The coronavirus has canceled most St Patrick’s Day festivities, but as the luck of the Irish would have it, Americans can still drown their sorrows with a beer produced in the first US Guinness brewery to operate since the 1950s.
The company’s Baltimore location, which opened in the summer of 2018 in a failing distillery, is helping cement the brand in a notoriously beer-loving country.
A green, white and orange flag flutters over its beer garden, and a gilded harp hangs above the entrance. U2 plays softly in the background. It’s almost possible to believe you’re in Ireland but a helpful, east-pointing sign reminds visitors that “Dublin is [5,394km] away.”
More than 60 years after a brief stint near New York, Guinness chose to make its big US comeback in Baltimore, which actually shares a few similarities with the “dirty old town” of Dublin.
“Two industrial cities with a reputation to be a bit rough around the edges,” summed up Ryan Wagner, the brewery’s “ambassador”.
“The US is probably the most dynamic and exciting beer market in the world right now, and, put simply, we’d like to be closer to the action,” Guinness, which is owned by alcohol giant Diageo, says on its website.
In order to adapt its image for Americans, the Irish company decided to position itself in the same niche as the trendy craft breweries popping up all over the United States.
The Baltimore brewery imports the iconic Guinness stout – black and creamy with a thick, white head, for serving to patrons, but in-house it produces a variety of more experimental beers: IPAs, blondes, fruity beers and beers aged in bourbon barrels.
“People don’t think about Guinness as a brewery, but as a beer,” said Wagner. “We want to change people’s mind and be legitimate amongst a vibrant but diverse beer scene.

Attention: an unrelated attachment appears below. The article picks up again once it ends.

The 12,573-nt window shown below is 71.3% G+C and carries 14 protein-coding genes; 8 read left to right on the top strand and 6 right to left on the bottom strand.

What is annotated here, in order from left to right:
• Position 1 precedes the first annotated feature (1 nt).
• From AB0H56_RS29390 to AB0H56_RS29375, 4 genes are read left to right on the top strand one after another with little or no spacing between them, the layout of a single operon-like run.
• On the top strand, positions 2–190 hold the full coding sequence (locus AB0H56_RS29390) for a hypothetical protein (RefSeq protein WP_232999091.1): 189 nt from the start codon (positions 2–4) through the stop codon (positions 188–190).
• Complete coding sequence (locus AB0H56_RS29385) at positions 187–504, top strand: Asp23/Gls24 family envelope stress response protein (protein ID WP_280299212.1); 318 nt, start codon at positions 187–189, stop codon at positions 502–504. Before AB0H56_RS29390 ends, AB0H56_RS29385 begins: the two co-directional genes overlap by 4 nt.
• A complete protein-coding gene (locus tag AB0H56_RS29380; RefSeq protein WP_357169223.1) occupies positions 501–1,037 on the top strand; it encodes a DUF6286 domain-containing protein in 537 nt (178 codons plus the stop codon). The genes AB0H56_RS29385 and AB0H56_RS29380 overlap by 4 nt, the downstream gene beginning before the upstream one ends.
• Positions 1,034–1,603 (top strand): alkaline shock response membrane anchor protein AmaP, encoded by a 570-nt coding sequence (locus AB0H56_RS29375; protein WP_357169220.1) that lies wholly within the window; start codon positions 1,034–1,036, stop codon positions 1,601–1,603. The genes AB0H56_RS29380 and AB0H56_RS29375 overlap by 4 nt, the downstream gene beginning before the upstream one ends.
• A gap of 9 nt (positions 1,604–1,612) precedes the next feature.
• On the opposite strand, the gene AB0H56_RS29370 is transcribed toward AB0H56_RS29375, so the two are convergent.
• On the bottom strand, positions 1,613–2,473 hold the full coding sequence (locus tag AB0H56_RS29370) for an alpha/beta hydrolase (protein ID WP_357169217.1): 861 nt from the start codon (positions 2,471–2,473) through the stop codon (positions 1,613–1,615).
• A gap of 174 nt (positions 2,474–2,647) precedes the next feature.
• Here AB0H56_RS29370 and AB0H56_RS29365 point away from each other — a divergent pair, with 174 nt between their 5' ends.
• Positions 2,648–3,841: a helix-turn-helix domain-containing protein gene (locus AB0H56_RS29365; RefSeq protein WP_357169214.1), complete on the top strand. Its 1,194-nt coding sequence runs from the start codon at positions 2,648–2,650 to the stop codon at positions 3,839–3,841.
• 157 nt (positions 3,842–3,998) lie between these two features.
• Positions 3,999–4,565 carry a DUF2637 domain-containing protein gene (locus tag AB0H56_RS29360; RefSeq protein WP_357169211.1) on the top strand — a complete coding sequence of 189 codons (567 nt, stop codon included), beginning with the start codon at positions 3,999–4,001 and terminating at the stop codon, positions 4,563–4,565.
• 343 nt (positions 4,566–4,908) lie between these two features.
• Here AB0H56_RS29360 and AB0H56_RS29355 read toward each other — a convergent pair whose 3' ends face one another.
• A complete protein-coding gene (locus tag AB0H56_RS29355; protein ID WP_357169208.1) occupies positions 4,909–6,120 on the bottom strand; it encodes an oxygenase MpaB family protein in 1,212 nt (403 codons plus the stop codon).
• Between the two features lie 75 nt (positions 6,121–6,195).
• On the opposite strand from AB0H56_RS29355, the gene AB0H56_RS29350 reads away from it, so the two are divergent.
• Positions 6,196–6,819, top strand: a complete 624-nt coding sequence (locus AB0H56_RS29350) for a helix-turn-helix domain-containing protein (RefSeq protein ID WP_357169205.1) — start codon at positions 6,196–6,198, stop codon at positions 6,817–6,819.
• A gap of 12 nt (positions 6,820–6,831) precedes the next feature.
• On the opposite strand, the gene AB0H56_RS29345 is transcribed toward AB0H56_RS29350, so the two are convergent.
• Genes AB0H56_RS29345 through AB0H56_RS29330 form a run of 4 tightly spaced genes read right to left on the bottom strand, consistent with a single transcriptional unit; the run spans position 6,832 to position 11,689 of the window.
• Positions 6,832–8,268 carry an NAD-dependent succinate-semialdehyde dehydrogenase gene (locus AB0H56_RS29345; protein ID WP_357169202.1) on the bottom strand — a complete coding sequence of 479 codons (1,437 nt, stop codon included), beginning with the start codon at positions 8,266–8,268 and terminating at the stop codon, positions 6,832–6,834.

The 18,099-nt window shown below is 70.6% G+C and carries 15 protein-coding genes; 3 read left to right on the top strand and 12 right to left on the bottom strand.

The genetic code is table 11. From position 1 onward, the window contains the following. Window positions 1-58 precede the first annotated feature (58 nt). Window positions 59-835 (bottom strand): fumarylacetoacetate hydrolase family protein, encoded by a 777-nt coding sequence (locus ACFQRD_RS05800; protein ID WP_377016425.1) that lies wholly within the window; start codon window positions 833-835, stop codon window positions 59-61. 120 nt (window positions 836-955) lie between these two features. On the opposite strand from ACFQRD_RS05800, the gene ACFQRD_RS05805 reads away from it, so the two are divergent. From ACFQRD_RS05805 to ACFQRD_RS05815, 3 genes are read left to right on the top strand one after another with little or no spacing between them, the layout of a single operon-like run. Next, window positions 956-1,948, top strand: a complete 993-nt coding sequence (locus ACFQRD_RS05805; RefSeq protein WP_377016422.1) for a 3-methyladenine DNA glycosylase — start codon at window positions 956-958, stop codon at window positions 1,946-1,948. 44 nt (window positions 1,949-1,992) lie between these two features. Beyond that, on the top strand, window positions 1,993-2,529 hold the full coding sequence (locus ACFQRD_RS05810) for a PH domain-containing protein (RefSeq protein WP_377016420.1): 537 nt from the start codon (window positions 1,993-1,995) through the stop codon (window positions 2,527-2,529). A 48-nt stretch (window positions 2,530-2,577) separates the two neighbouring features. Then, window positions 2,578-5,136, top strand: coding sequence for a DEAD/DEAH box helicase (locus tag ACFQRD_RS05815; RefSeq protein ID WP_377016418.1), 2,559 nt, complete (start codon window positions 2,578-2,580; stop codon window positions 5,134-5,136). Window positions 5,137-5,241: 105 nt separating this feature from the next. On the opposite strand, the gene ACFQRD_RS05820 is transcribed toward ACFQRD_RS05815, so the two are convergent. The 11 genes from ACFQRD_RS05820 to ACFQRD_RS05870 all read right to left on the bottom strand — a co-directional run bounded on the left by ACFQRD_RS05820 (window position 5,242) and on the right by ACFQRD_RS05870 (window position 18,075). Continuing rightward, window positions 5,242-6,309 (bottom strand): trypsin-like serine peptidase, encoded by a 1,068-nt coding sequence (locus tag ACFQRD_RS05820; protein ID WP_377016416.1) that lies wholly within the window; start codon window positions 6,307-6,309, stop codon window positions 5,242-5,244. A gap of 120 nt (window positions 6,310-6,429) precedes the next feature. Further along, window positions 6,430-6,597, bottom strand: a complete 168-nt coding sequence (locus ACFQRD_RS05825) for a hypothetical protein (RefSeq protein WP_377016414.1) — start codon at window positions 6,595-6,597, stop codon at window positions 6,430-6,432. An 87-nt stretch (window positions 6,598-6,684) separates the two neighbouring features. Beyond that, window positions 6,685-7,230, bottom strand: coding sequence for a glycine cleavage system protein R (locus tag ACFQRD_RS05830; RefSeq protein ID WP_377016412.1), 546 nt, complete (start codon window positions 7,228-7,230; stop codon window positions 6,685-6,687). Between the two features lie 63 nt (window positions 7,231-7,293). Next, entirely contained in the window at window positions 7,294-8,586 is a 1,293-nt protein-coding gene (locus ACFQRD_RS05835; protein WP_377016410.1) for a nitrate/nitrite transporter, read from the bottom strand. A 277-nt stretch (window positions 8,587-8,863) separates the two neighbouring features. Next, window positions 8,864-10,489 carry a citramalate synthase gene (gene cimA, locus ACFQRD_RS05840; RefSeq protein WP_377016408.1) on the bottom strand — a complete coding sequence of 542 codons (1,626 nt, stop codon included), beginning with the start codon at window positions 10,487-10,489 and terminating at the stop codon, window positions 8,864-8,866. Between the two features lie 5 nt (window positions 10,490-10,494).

“But we’ll never be mistaken with a small brewery.”
The Guinness Open Gate Brewery in Baltimore wants to play in the same league as its craft peers, but it’s using much finer-tuned weapons.
The parent company invested $90 million in the layout of the new site which covers more than 25ha in total. And it recruited several of the best local specialists in order to capitalise on a globally renowned name.
Strategically situated near an international airport and in a major population hub (New York, Philadelphia and Washington are each less than a four-hour drive away), the brewery attracted 400,000 people in its first year of business, surpassing the company’s expectations.
Many Americans, particularly on the East Coast, are descended from the Irish immigrants who fled en masse in the 19th century from the poverty and famine ravaging their island, under the yoke of British occupation.
But others, like Alex Ward, who has no known Irish heritage, simply likes being able to drink a good beer in an environment that is “very different, but in many ways very similar” to the original brewery in Dublin.
“There, it’s more of a downtown, European, almost industrial feel,” said the 31-year-old, who visited the Dublin brewery.
“Here, you’ve got the space, you can wander around and relax. And obviously, I can drive to it. Would be a bit of a longer drive to Ireland,” he added.
Ward and his girlfriend both opted for beers made in-house instead of the classic stout. Imported directly from Dublin, the stout is the best-selling beer at the Baltimore location, though legend has it that the beer loses its quality the farther it is from the Irish capital.
“It’s true of any beer,” said Wagner, smiling through his thick beard. When not talking up Guinness, he also works as an announcer for the Baltimore Orioles baseball team.
“I suppose if you’re on vacation traveling from the States, sitting in a 900-year-old pub, being served a perfect pint by a guy who’s been working there since the place opened, there’s banjo music playing and a sheep walks by, your Guinness will taste a little different,” he admitted.
“But I’m very proud to say that the pint of Guinness draft we have here in this brewery absolutely lives up to that standard they’ve set in Dublin.”
It would seem the Emerald Isle isn’t so far away after all.